Monday, December 26, 2011

"Marley's Ghost" on cover of "Thalo Magazine"

I am very pleased to be the cover artist of this December's issue of "Thalo Magazine." In addition to publishing my first illustration from "A Christmas Carol," the magazine also conducted a short interview with me.

"Thalo Magazine" is a new on-line publication from Chartpak, those same nice folks who bring Grumbacher paint to an art supply store near you. Designed and written by a savvy staff, artists of all levels will find something to enjoy. Take a moment to visit Scrooge's old partner. The PDF is here:

"Marley's Ghost" happens to be the first illustration I created in my New York Studio a few years ago after moving from sunny Florida to cold and grey New York, so it has a special charm for me.

“Scrooge” is My Favorite Holiday Classic

Everyone has their must-view Holiday traditions, such as Rudolph, Santa Claus is Coming to Town, the Grinch or White Christmas. As much as I revere the classic Rankin/Bass studio, the animation of Chuck Jones, and the sweet vocals of Bing, there is one creation that holds a special place in my heart: Ronald Neame’s 1970 cinematic beauty, “Scrooge,” with virtuoso Albert Finney as Dickens’s notorious misanthrope.

Catchy songs, great art direction and production design, and Albert Finney’s performance as the old miser, pull on my emotional heartstrings time and again.
See the movie once and you will remember, “Thank You Very Much” by Leslie Bricusse (the same composer and songwriter who wrote songs like “Goldfinger”, “You Only Live Twice,” and Wille Wonka’s “The Candy Man”). The production design by Terry Marsh and the art direction by Bob Cartwright will transport you into environments that are simultaneously frosty and warm.

The story takes liberties, changing the Ghost of Christmas Past into an elderly woman instead of the old man/child, and adds Scrooge giving presents to Bob Cratchett’s family. If you don’t suppress a tear when Scrooge, dressed as Father Christmas, exclaims, “I almost forgot, this is for you Tiny Tim (Richard Beaumont),” presenting him with a beautiful toy carrousel that the boy dreamed about in the first act, then you need to peel a dozen Christmas onions.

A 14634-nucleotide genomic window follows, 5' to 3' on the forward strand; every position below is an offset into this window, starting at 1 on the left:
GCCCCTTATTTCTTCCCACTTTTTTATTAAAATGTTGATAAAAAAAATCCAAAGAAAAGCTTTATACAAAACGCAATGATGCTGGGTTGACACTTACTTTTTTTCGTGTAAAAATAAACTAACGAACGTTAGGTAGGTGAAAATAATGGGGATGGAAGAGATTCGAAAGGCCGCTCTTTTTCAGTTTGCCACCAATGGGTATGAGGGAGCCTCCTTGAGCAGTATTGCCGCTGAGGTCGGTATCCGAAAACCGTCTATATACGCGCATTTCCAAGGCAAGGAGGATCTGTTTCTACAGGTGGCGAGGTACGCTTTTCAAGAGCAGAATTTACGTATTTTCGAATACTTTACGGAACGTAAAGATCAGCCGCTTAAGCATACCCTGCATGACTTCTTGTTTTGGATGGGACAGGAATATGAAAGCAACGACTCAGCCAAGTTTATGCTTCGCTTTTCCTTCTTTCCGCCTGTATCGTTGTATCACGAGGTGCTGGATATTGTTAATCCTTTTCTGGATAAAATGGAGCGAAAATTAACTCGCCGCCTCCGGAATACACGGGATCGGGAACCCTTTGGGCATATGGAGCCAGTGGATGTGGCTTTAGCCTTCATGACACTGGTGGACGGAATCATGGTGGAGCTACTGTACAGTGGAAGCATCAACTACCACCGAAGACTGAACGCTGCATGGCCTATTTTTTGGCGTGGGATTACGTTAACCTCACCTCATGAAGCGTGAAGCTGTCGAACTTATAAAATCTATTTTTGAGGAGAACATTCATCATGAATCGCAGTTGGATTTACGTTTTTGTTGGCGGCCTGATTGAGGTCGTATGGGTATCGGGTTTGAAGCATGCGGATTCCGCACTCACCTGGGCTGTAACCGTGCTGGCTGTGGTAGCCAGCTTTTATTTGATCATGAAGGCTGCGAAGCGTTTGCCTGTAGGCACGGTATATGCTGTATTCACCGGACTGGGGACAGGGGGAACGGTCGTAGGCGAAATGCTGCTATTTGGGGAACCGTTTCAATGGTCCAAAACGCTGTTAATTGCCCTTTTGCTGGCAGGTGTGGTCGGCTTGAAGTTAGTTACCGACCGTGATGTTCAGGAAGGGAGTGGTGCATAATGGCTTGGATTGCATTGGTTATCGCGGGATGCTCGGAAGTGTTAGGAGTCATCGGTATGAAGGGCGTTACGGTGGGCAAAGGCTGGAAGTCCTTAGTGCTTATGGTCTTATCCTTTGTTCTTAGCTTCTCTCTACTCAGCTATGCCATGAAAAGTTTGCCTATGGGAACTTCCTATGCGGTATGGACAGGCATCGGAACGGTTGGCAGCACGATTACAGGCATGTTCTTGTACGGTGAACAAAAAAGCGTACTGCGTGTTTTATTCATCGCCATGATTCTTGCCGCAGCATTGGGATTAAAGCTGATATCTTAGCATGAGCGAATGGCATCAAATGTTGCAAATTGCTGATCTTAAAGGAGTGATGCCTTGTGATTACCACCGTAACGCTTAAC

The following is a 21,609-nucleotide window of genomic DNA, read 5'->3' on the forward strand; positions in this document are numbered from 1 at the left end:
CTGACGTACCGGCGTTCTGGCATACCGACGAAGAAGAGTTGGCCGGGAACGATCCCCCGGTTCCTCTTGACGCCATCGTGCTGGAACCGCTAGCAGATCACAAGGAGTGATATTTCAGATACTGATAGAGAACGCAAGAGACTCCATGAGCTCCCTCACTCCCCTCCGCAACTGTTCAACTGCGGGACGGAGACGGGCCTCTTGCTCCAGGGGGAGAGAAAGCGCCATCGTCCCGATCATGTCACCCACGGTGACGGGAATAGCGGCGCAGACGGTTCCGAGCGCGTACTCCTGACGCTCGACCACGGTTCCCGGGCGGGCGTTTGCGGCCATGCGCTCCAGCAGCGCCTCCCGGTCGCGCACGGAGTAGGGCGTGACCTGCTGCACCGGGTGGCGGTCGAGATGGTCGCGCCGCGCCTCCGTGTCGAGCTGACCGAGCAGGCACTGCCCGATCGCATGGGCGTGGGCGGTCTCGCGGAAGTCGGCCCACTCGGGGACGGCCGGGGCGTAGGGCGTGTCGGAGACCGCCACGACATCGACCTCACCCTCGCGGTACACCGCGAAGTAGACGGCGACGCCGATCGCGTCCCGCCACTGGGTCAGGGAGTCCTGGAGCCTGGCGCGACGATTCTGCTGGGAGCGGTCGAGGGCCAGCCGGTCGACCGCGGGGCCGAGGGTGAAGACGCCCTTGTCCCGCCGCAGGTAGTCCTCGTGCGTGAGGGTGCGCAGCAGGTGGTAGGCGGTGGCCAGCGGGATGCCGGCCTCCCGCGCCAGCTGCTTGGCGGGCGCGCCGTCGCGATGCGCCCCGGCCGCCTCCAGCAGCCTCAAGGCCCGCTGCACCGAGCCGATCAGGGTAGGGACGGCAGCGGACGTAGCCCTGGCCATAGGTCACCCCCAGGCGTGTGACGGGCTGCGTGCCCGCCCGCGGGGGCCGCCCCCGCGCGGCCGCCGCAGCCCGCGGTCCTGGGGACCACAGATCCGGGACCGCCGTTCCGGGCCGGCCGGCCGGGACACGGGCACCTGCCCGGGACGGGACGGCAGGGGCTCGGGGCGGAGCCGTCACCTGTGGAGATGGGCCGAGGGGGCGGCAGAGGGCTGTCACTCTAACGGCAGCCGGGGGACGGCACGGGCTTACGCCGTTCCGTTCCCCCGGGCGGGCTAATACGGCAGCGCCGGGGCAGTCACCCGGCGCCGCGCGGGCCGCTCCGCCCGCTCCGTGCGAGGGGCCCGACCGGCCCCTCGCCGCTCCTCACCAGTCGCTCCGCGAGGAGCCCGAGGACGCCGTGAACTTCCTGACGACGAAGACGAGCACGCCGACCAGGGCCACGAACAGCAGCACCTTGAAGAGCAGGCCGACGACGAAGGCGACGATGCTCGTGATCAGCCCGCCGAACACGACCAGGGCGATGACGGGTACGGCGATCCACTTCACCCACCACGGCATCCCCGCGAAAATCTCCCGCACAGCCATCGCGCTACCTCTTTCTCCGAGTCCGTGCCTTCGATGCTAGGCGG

With a cast including Alec Guinness (BEFORE he was Obi Wan Kenobi), Lawrence Naismith (“Diamond are Forever,” “Camelot”), Roy Kinnear (Veruca Salt’s father in “Willie Wonka,”), and English stage actress Edith Evans (check out her impressive bio on IMBD:, “Scrooge” will take you away for two hours.

For fans of Ronald Searle’s illustrations, you will find a treat in the title cards, which the great British draftsman created in pen and ink with color.

Visit a tribute to this prolific artist’s Christmas Carol at If you happen to find a vintage copy of Searle’s illustrated “A Christmas Carol” that I can afford, please give me a shout.

Take a break this holiday with “Scrooge." Don’t forget to dine off a plate of Christmas cookies while you do. In the meantime, I will continue my tradition of painting one illustration per year from the Dickens’ classic. In ten years, I may have something worth shopping around.

Wednesday, November 23, 2011

Virtual Airline

Earlier this year I worked with a brilliant director on a commercial airline promo. The director wanted a virtual reality type of fly through of a certain luxury airline. He emphasized that he loved my loose drawings, and that I should think of when Picasso was captured "painting with light." He wanted me to keep it flowing and move as fast as I could without thinking too much. Directors like this are a joy to work with. I spent a few days with him on the project, which I designed digitally, on-site using my laptop and Wacom. The added bonus for me were the great conversations we had in the process, and feeling like I really connected with this creative talent. Here's a small clip from the project.

Sunday, November 13, 2011

Pharma Frolics

Early this year I designed the boards for this Humira campaign. "The Lakehouse" is a place where you can get away from the hectic city life and be yourself. Click on the above shot comparisons for a better look. You can see the full-up at

Saturday, November 12, 2011

Fantastic Fifty Years

Fifty years ago this month saw the birth of the worlds greatest comic magazine. At least that ‘s what the sub title said. Writer Stan Lee and artist Jack Kirby created the Marvel Comics super hero magazine “The Fantastic Four,” and comics were never the same. A test pilot, a brilliant scientist, his girlfriend and her kid brother, all exposed to Cosmic Rays from outer space, transformed into the most fantastic quartet of super heroes ever seen. They had no secret identities; they shared living quarters in the Baxter Building, argued frequently and wore simple, monochromatic costumes.